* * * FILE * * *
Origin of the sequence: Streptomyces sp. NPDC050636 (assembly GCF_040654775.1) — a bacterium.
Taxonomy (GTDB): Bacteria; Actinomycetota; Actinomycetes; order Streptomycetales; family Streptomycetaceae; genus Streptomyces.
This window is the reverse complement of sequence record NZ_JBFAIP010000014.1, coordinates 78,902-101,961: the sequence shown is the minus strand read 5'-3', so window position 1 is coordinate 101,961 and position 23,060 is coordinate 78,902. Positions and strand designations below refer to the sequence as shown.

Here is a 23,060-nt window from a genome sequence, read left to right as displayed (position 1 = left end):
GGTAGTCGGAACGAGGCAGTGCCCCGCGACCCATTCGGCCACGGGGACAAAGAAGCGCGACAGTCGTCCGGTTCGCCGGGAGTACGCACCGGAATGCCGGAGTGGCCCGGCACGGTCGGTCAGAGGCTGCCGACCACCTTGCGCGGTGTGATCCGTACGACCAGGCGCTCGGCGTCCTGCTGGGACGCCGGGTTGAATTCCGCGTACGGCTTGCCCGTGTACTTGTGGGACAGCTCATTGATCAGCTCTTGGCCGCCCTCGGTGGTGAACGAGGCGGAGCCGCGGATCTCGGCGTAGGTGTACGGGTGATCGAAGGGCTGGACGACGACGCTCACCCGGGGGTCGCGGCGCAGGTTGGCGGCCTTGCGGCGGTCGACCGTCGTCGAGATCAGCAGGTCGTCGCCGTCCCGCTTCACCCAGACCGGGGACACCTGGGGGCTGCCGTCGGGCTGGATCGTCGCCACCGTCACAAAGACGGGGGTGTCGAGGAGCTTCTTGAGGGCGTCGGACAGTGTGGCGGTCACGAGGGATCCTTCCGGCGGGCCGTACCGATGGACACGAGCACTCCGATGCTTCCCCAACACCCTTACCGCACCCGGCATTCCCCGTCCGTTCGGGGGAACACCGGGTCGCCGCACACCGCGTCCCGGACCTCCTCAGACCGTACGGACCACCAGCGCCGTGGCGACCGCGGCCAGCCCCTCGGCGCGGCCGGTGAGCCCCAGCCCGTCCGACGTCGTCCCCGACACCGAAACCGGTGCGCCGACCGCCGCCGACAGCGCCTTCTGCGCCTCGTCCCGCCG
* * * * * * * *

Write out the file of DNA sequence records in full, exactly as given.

Origin of the sequence: Streptomyces sp. NPDC050636 (assembly GCF_040654775.1) — a bacterium.
Taxonomy (GTDB): Bacteria; Actinomycetota; Actinomycetes; order Streptomycetales; family Streptomycetaceae; genus Streptomyces.
This window is the reverse complement of sequence record NZ_JBFAIP010000014.1, coordinates 78,902-101,961: the sequence shown is the minus strand read 5'-3', so window position 1 is coordinate 101,961 and position 23,060 is coordinate 78,902. Positions and strand designations below refer to the sequence as shown.

Here is a 23,060-nt window from a genome sequence, read left to right as displayed (position 1 = left end):
GGTAGTCGGAACGAGGCAGTGCCCCGCGACCCATTCGGCCACGGGGACAAAGAAGCGCGACAGTCGTCCGGTTCGCCGGGAGTACGCACCGGAATGCCGGAGTGGCCCGGCACGGTCGGTCAGAGGCTGCCGACCACCTTGCGCGGTGTGATCCGTACGACCAGGCGCTCGGCGTCCTGCTGGGACGCCGGGTTGAATTCCGCGTACGGCTTGCCCGTGTACTTGTGGGACAGCTCATTGATCAGCTCTTGGCCGCCCTCGGTGGTGAACGAGGCGGAGCCGCGGATCTCGGCGTAGGTGTACGGGTGATCGAAGGGCTGGACGACGACGCTCACCCGGGGGTCGCGGCGCAGGTTGGCGGCCTTGCGGCGGTCGACCGTCGTCGAGATCAGCAGGTCGTCGCCGTCCCGCTTCACCCAGACCGGGGACACCTGGGGGCTGCCGTCGGGCTGGATCGTCGCCACCGTCACAAAGACGGGGGTGTCGAGGAGCTTCTTGAGGGCGTCGGACAGTGTGGCGGTCACGAGGGATCCTTCCGGCGGGCCGTACCGATGGACACGAGCACTCCGATGCTTCCCCAACACCCTTACCGCACCCGGCATTCCCCGTCCGTTCGGGGGAACACCGGGTCGCCGCACACCGCGTCCCGGACCTCCTCAGACCGTACGGACCACCAGCGCCGTGGCGACCGCGGCCAGCCCCTCGGCGCGGCCGGTGAGCCCCAGCCCGTCCGACGTCGTCCCCGACACCGAAACCGGTGCGCCGACCGCCGCCGACAGCGCCTTCTGCGCCTCGTCCCGCCG